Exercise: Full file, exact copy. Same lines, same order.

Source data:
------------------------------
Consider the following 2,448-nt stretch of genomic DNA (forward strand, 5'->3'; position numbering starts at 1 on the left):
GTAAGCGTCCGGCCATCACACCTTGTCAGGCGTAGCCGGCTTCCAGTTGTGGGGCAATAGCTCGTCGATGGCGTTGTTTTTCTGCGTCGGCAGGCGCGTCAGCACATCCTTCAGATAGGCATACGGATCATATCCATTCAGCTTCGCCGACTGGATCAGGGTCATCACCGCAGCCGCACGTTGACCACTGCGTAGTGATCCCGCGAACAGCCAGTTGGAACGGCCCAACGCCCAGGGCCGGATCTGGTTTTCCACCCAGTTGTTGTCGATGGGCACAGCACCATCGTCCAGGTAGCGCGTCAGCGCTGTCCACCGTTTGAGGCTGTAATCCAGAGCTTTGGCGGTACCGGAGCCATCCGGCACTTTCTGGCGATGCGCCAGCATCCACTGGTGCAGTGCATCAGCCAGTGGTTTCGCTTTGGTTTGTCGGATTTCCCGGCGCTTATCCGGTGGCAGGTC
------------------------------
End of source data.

Consider the following 2,448-nt stretch of genomic DNA (forward strand, 5'->3'; position numbering starts at 1 on the left):
GTAAGCGTCCGGCCATCACACCTTGTCAGGCGTAGCCGGCTTCCAGTTGTGGGGCAATAGCTCGTCGATGGCGTTGTTTTTCTGCGTCGGCAGGCGCGTCAGCACATCCTTCAGATAGGCATACGGATCATATCCATTCAGCTTCGCCGACTGGATCAGGGTCATCACCGCAGCCGCACGTTGACCACTGCGTAGTGATCCCGCGAACAGCCAGTTGGAACGGCCCAACGCCCAGGGCCGGATCTGGTTTTCCACCCAGTTGTTGTCGATGGGCACAGCACCATCGTCCAGGTAGCGCGTCAGCGCTGTCCACCGTTTGAGGCTGTAATCCAGAGCTTTGGCGGTACCGGAGCCATCCGGCACTTTCTGGCGATGCGCCAGCATCCACTGGTGCAGTGCATCAGCCAGTGGTTTCGCTTTGGTTTGTCGGATTTCCCGGCGCTTATCCGGTGGCAGGTC